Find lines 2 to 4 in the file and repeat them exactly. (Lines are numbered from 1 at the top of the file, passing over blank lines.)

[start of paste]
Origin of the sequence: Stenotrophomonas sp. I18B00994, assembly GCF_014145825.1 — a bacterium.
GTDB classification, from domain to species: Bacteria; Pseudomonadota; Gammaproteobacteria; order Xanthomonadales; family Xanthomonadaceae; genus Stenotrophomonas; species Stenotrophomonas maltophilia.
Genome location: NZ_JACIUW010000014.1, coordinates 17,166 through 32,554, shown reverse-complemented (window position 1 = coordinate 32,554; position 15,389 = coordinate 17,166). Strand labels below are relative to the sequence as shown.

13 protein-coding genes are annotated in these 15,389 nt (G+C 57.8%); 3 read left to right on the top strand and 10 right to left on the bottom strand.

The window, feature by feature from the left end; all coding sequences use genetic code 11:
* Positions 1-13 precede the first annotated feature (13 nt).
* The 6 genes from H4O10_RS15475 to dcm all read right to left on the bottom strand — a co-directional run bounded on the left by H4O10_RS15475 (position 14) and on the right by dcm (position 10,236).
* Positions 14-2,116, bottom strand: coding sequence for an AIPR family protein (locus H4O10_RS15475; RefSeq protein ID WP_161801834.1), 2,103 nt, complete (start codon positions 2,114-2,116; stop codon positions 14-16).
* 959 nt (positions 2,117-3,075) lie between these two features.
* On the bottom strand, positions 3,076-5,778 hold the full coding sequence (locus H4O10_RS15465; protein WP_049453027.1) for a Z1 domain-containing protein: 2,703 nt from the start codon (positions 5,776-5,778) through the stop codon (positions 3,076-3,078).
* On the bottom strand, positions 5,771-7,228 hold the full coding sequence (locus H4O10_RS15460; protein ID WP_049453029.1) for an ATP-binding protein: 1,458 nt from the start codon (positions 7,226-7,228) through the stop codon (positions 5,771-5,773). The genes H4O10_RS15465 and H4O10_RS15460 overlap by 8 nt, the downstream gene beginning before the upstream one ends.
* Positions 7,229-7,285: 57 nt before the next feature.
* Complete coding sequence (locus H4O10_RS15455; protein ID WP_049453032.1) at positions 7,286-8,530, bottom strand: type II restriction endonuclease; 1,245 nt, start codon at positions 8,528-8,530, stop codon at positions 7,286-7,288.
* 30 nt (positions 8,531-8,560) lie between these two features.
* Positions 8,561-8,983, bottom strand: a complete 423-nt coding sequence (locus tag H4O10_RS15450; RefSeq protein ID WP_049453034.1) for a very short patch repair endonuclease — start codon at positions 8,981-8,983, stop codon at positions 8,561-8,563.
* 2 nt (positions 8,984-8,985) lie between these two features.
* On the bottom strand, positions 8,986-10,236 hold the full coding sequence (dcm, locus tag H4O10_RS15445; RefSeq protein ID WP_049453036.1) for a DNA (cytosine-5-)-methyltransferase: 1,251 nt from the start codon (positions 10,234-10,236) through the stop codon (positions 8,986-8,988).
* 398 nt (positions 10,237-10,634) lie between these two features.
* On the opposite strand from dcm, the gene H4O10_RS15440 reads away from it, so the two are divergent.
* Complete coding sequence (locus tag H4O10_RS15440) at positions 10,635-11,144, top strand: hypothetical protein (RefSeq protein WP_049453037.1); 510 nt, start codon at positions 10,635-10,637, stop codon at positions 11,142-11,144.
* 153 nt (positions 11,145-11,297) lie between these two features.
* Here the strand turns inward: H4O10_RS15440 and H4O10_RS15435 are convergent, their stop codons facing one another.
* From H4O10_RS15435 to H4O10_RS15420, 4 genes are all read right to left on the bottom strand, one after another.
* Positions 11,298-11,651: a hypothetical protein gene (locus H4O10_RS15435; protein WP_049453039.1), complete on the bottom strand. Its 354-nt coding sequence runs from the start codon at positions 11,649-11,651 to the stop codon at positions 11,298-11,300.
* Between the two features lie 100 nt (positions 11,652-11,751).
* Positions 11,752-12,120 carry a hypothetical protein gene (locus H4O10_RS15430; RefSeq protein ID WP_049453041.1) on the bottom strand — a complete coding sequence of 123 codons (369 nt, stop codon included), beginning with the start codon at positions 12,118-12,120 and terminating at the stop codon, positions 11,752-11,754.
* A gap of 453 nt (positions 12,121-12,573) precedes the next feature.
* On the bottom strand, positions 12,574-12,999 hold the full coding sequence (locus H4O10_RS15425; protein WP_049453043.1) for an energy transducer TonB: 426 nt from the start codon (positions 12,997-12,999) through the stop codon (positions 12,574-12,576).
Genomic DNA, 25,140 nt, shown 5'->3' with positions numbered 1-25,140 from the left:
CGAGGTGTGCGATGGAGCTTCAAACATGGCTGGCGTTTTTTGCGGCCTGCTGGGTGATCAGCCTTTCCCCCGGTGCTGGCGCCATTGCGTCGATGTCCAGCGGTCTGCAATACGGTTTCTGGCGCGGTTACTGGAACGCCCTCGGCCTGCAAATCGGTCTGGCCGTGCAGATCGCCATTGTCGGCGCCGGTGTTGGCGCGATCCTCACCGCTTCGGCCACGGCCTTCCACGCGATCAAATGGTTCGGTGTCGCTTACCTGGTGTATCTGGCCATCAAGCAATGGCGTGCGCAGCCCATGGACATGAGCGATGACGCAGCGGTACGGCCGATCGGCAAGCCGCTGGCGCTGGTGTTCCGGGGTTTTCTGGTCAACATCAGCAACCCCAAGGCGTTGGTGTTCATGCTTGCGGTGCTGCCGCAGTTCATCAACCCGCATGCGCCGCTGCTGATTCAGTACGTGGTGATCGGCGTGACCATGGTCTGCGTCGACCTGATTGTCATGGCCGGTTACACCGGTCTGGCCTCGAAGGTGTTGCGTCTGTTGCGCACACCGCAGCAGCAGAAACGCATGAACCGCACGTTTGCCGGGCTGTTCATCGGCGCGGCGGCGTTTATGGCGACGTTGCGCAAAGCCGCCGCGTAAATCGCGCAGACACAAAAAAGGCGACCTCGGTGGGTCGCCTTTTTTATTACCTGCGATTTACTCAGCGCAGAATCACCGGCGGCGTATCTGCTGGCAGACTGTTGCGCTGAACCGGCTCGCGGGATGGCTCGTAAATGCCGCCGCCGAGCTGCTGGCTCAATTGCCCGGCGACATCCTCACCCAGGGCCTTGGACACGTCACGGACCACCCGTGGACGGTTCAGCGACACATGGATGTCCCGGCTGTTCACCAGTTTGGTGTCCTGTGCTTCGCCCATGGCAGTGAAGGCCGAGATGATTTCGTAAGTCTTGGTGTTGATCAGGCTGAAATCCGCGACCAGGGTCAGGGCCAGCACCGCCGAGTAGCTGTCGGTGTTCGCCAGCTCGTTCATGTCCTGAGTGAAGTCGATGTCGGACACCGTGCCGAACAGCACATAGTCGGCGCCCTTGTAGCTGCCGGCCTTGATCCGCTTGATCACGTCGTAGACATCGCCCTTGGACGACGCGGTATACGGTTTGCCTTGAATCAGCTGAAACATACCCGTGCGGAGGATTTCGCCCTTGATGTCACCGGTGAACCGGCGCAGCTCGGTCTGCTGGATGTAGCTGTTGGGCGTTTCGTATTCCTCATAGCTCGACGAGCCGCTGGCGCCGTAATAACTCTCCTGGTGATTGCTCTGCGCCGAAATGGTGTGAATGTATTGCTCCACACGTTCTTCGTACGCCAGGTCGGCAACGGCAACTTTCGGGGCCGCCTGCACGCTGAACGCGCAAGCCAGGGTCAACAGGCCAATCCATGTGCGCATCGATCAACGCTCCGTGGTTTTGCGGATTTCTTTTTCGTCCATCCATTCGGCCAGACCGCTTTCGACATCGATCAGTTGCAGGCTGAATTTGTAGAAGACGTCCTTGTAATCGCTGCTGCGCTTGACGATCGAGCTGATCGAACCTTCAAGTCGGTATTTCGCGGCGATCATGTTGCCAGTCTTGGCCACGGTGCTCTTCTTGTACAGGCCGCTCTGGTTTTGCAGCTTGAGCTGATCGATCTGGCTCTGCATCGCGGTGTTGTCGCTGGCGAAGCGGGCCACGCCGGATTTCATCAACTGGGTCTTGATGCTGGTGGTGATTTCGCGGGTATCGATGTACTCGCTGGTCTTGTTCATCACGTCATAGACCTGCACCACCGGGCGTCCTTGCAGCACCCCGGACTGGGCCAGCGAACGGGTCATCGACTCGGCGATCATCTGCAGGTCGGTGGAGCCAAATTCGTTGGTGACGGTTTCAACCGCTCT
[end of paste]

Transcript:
GTDB classification, from domain to species: Bacteria; Pseudomonadota; Gammaproteobacteria; order Xanthomonadales; family Xanthomonadaceae; genus Stenotrophomonas; species Stenotrophomonas maltophilia.
Genome location: NZ_JACIUW010000014.1, coordinates 17,166 through 32,554, shown reverse-complemented (window position 1 = coordinate 32,554; position 15,389 = coordinate 17,166). Strand labels below are relative to the sequence as shown.

13 protein-coding genes are annotated in these 15,389 nt (G+C 57.8%); 3 read left to right on the top strand and 10 right to left on the bottom strand.